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What is Dharma?

The concept of Dharma originated from the doctrine of Hinduism, and is generally used to refer to the holder of cosmic order. Dharma comes from the Sanskrit word “Dhr,” whose meaning is to hold or support. In classical Hinduism, the concept and importance of Dharma can be explained by three primary texts, namely the Ramayana, Manu Dharmasmrti, and Mahabharata.

The English translation of this term can mean law, order, duty, righteousness, principles, obligation, and ethics. However, for Hindus, the concept of Dharma is regarded as the guidelines that a person can follow in living life. In classic Hinduism, there is no universal set of principles which is applicable for all kinds of individuals. The set of Dharmic morals depends on the Varna-Asrama-Dharma of the person, wherein the Varna refers to the levels of society or social classes and the Asrama refers to the stages of life.

The four Varnas that comprise the Hindu society are the Brahmin (priests), Ksatriya (warriors), Vaisya (common folk), and Sudra (servants). For instance, the Dharma of the Brahmin involves the preservation of knowledge and the truth, while Ksatriya’s Dharma involves the safekeeping of lawfulness.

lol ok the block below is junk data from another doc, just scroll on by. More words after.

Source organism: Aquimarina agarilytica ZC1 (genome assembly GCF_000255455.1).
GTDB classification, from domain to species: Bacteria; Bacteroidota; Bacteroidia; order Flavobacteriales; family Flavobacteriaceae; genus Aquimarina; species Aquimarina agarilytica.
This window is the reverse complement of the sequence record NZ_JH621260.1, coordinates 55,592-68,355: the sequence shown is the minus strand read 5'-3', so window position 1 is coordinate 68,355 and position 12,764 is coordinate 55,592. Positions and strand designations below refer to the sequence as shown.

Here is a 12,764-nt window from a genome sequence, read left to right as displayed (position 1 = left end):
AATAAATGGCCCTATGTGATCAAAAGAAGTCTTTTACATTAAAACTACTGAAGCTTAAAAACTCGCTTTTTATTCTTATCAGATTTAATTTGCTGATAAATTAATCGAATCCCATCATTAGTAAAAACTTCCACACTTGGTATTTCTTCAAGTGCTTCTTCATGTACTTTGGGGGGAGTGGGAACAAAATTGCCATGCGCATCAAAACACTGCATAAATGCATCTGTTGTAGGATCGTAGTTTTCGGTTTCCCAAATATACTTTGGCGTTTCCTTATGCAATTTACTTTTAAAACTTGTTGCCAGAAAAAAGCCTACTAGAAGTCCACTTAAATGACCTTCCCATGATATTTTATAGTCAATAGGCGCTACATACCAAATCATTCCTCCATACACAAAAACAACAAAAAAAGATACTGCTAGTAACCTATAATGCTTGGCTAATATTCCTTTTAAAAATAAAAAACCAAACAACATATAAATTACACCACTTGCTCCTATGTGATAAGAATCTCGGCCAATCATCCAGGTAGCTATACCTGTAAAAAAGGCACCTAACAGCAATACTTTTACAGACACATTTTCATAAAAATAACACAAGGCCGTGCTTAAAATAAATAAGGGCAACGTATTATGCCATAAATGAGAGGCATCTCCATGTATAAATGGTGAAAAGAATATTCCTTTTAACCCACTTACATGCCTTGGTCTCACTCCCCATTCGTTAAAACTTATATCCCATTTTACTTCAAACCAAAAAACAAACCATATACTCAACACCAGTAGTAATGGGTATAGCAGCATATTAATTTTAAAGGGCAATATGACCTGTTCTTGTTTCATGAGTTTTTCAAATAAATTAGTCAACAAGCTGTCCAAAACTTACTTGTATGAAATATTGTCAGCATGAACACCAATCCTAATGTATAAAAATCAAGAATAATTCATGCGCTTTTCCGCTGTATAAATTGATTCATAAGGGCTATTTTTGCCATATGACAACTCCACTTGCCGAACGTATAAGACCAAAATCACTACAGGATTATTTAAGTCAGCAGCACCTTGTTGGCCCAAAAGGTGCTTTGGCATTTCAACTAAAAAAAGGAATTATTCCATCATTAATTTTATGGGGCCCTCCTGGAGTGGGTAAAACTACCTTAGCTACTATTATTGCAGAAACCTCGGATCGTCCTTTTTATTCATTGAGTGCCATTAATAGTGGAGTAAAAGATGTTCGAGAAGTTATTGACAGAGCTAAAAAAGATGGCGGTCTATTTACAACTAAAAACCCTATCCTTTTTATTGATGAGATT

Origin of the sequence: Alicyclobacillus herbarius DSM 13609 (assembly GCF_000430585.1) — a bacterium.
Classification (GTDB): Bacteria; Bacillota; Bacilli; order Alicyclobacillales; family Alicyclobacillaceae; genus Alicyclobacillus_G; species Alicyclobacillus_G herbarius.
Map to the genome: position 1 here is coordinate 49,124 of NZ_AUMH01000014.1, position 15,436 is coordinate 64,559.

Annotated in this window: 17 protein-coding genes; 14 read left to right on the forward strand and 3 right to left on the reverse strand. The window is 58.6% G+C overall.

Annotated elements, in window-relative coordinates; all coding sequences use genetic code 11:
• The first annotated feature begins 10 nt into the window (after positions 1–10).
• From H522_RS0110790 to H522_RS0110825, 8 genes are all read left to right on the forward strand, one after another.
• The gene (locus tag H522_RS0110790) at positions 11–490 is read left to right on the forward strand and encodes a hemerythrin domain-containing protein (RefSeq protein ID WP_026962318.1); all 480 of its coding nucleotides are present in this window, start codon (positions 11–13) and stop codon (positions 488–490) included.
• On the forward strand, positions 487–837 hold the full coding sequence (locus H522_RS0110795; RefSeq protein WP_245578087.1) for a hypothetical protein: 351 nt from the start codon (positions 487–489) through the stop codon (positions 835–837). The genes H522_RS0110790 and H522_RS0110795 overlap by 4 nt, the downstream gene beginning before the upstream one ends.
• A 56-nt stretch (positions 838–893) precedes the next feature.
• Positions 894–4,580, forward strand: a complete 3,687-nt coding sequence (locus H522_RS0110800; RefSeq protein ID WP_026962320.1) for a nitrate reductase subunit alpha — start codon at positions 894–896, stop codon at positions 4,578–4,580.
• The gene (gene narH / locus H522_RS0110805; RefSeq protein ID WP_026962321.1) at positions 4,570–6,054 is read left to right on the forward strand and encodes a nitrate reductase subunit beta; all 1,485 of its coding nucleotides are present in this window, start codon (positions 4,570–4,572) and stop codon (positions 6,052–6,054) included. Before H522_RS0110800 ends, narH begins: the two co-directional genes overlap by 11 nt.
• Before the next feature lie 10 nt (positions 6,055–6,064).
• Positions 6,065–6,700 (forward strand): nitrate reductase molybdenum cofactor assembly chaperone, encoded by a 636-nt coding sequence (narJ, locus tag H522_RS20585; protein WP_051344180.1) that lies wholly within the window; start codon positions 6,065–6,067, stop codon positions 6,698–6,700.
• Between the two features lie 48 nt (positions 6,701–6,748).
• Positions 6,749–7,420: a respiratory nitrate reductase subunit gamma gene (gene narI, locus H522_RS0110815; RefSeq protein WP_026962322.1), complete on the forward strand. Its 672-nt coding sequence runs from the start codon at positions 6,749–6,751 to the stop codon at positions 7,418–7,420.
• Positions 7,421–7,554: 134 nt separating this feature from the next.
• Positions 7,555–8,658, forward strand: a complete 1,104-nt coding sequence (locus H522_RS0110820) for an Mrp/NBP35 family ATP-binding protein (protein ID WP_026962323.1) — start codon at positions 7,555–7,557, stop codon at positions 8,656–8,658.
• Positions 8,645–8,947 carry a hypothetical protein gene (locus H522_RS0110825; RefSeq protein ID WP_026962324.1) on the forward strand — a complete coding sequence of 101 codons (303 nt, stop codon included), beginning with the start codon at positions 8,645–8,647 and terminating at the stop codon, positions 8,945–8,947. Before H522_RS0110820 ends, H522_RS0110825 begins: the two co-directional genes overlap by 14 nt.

Just like the Varnas, there are also four Asramas or stages of life. The Student’s objective would be to live a celibate life and gain knowledge about the Vedas, while the Householder’s goal involves reproduction and saving up of wealth. The objectives in the Householder Asrama are also called Kama and Artha, respectively. For the third Asrama called Retiree (forest dweller), there are no real objectives because the family lineage has already been established and the debts have already been repaid. Lastly, the fourth stage of life called Renunciant involves aiming for freedom from the attachments that trap the individual in the cycle of rebirth. This liberation is also called Moksa in Classical Hinduism.

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Posted by on Oct 20th, 2014 and filed under Humanities, Religion. You can follow any responses to this entry through the RSS 2.0. Both comments and pings are currently closed.